Inverter RCD

Discussion in 'Electricians' Talk' started by dask, Jul 25, 2021.

  1. dask

    dask New Member


    Bought this inverter:

    I am trying to understand what sort of protection against shock is required. I have seen some discussions around floating ground, that RCD will not work without earth etc.

    To explain I did the following:
    1. - I watched explanation around RCD's and:
    a) if the electricity goes through my body to ground then my understanding is that it would work
    b) I am not sure if this will work if I let's say electricity will flow only through my body, not to ground, so I will become part of the circuit (same will come back through my body)?
    c) furthermore interesting subject is as well, in case of powering the circuit from battery you will not be shocked until you hold both poles as electricity will not flow due to imbalance inside of the battery?
    2. I asked the supplier and the reply is:
    "The unit has two internal fuses, and if you were to use the car lighter socket, then the car circuit will be fused as well (often 10amp). Presumably anything you plugged into it will have a fused plug (or certainly should do) so just check the fuse is the correct rating. So theoretically you've got 3 separate fail-safes, so I think you would not require an RCD."

    I guess they don't understand what fuses are about? Yes they could work (too late) but the electricity needed to stop my heart I guess is much less than fuse rating.

    3. It can definitely kill you following this:

    So my question still stands, how to protect yourself from electrical shock if you use inverter? Is there any device I can just plug in to inverter which will work like RCD? Then in home installation, if I hold hot and then touch cold - my understanding is that it is same case - so RCD will not work (with assumption nothing goes to earth so no imbalance?).

    Let's say the scenario is that I have socket from car/battery on wet ground where I am standing. Sorry for all confusion :) I am just trying to understand.
    Last edited: Jul 25, 2021
  2. MGW

    MGW Screwfix Select

    It does depend what you are using the inverter for, with for example a shaver socket you have line 1 and line 2 and no earth and the isolation transformer has no reference to earth, but the point is it only powers a single item so touching line 1 and line 2 at the same time is very unlikely.

    However if you have two or more items powered on one line 1 could go to earth and the other line 2 could come into contact with you, so there is a possibility you touch both line 1 and line 2, so you need some protection, there are rules for using a supply without an earth called an IT supply, but in the main we don't use IT supplies except for shaver sockets, one line is connected to earth and then it is called neutral, and we can use a RCD.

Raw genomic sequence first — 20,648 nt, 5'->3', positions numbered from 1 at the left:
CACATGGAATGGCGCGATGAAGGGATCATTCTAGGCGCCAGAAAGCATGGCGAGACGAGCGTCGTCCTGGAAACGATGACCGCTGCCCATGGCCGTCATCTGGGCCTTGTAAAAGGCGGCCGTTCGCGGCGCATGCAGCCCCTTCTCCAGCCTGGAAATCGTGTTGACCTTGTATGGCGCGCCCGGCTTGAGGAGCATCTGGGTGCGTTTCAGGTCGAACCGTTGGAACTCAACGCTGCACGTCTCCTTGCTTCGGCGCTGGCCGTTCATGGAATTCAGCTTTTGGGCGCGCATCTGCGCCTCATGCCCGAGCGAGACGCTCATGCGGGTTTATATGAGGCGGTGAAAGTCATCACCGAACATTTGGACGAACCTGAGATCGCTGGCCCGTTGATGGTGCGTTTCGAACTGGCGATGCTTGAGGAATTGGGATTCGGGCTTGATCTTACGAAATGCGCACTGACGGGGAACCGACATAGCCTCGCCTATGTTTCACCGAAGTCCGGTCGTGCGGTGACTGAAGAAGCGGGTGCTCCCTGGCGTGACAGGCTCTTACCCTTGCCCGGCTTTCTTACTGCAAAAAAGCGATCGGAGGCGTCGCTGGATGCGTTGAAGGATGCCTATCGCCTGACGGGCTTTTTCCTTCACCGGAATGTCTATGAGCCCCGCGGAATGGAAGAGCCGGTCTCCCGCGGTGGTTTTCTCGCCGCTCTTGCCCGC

However an inverter can have a DC component, so may need a type B RCD which are rather expensive, or a device to detect DC and auto disconnect so can use type A, but unlikely you can use the type AC used in most homes.

    So 300 watt is not that much, and it seems unlikely you will be powering multi devices from such a small output, so personally I would use it as a IT supply.

    The official guidance gets complex this is part of it
    but wait for other answers and tell us what the inverter does.
  3. dask

    dask New Member

    Ok, let me explain exactly what I plan to do with it. The idea is to play some music at remote location, we hired a private land and we are going to be playing live music there. So to achieve that I have 12v car battery - I am planning to plug into inverter mixer, piano and two amps. Amps are using around 50w each, so I will be using around 150w of power in total from it. Piano and mixer are going through power supplies which change the voltage to safe values - that is my understanding, however amps run on 220v. If it gets wet due to gear used it will not going to happen, however if amp develops an issue and somebody touches the metal case - that is more of my concern. Multiple devices yes, but I am wondering how inverters are so widely available (the shelf in go outdoors was empty last time I was there) so people are buying them.
    Last edited: Jul 25, 2021
  4. The Happy Builder

    The Happy Builder Screwfix Select

    It is like trying to put a RCD on the output of a shaver socket in a bathroom, pointless.

    Like the shaver socket that inverter should only supply one appliance plugged directly into it, it should not supply a distribution circuit with multiple socket outlets or appliances.

    Safety is provided by electrical isolation and it’s earth free, trying to earth it will make it dangerous rather than improving safety.

    You need a “Portable Appliance Testing” regime, before you use the inverter and the appliance it is supplying you need to do a user visual inspection and check that they are not damaged, also you should stick to using double or all insulated appliances.

    The danger with the supply from the inverter comes from touching live and neutral at the same time, as a RCD will not protect direct contact between live and neutral it doesn’t achieve what you might think it would.
  5. The Happy Builder

    The Happy Builder Screwfix Select

    Then you need four inverters, one for each of the appliances to maintain electrical separation.

    Is all of the equipment double insulated and have you had it Portable Appliance Tested assessed for safety, which for all insulated double insulated equipment is a through visual inspection?